The news coverage of the Texas fundamentalist Morman community that was raided by Texas authorities last month has dies down recently. This article in the Dallas Morning News gives a good picture of the raid’s effect on the 700 person community, where only a few dozen remain to keep up the physical plant and manage the legal crisis.
Emptiness echoes off this polygamist community’s once-lush lawns, now parched and brown.
And the schoolhouse sits frozen in time, its half-finished spelling tests and chalky blackboard lessons a reminder of the religious sect’s absent children.
Standing amid Nike Air Jordan sneakers and orthopedic house shoes on the porch of one of the commune’s few occupied homes, Kathryn Jessop offers a pained smile. She said she wishes she’d never taken for granted the sound of her grandchildren’s voices as they traipsed across the lawn collecting wildflowers or recited their evening prayers.“These children have been so happy here,” said Mrs. Jessop, who was seized from her own childhood home 55 years ago in the infamous Short Creek, Ariz., raid. “To be taken away from your parents, from everything you know – I didn’t think I’d see this again in my lifetime.”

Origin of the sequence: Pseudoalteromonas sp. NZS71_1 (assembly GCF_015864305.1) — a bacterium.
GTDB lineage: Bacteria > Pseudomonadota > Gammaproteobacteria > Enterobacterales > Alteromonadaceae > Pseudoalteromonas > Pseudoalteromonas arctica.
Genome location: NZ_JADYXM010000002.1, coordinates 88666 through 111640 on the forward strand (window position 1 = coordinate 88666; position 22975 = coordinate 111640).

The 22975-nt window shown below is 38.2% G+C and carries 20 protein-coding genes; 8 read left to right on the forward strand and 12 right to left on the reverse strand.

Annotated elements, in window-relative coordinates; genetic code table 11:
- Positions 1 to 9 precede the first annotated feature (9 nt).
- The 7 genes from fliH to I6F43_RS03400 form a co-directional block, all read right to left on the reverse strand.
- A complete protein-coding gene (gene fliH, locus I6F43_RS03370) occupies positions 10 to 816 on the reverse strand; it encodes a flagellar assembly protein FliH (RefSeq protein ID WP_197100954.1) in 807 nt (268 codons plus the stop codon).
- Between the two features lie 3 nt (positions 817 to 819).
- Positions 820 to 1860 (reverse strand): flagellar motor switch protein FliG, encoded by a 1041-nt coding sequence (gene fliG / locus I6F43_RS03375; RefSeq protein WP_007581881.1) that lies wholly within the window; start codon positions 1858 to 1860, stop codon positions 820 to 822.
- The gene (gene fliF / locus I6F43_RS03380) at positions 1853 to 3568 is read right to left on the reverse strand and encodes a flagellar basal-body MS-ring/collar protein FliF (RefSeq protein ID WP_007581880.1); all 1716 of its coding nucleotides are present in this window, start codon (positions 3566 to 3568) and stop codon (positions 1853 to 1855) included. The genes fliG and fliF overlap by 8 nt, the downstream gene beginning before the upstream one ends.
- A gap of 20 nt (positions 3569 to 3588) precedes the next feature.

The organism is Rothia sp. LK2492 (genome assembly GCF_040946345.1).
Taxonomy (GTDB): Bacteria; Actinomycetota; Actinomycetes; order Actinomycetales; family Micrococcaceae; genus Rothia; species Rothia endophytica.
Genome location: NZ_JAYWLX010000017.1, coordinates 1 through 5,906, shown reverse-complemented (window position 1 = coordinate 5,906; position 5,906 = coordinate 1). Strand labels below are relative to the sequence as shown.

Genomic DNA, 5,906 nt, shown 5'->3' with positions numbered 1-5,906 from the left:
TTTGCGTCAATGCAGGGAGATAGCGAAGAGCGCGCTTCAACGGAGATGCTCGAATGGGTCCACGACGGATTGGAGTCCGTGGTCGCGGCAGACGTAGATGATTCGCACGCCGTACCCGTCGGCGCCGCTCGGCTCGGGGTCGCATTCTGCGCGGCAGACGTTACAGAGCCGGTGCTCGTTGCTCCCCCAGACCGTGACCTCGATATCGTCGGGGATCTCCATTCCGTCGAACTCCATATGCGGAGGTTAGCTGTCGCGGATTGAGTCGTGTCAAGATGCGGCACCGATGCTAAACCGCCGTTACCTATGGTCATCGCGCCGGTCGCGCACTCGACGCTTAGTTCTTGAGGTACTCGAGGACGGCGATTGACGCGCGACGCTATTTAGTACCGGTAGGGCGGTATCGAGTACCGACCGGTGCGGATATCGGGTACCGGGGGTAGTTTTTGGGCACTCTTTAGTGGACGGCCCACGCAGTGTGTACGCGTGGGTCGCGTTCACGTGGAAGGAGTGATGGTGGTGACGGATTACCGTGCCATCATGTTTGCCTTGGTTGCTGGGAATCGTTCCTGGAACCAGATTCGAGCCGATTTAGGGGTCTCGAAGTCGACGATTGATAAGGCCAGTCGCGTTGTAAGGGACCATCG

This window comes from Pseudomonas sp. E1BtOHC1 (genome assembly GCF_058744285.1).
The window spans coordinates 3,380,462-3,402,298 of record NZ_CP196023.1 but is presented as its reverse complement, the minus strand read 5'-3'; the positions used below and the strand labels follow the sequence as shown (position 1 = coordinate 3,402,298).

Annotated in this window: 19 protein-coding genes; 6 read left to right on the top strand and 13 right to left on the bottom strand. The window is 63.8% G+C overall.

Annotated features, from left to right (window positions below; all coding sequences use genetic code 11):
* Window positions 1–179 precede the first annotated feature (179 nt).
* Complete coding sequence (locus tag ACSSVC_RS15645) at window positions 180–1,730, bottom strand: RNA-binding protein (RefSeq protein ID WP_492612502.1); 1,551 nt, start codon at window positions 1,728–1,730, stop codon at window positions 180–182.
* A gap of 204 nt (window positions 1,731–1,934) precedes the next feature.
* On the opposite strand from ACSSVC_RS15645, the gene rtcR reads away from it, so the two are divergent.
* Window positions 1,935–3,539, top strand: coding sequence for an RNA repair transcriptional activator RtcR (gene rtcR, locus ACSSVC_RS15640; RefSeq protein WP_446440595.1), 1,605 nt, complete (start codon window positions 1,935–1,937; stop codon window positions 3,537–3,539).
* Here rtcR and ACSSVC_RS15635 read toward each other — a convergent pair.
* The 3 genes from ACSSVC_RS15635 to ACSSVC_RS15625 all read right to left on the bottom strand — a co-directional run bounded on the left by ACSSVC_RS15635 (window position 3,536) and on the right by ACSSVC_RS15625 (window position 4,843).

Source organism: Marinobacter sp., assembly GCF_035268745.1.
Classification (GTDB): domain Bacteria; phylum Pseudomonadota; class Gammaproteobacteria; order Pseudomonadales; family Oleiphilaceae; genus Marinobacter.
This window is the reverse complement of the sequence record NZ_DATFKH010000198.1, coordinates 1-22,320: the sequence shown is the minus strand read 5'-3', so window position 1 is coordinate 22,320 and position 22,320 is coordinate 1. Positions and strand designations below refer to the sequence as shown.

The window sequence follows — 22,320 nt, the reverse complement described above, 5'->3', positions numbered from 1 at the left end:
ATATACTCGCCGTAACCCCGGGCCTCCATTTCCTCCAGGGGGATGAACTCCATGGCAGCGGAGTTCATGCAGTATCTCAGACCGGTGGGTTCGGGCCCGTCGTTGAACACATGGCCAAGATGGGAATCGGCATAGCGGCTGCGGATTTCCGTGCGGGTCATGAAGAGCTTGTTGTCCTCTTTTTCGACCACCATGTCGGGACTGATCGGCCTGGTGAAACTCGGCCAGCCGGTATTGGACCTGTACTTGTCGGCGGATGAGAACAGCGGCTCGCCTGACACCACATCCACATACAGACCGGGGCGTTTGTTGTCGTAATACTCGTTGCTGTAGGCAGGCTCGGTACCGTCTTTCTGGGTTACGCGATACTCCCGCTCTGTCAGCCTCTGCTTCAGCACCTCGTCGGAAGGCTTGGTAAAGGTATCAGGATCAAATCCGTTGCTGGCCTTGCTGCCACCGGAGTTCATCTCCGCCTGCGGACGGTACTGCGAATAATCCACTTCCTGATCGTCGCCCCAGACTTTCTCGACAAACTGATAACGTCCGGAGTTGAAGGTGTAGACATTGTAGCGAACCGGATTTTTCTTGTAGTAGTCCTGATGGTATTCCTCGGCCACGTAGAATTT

The fate of the community and the children still remains open and is in the hands of the courts at this point.
Read the article in the Dallas Morning News.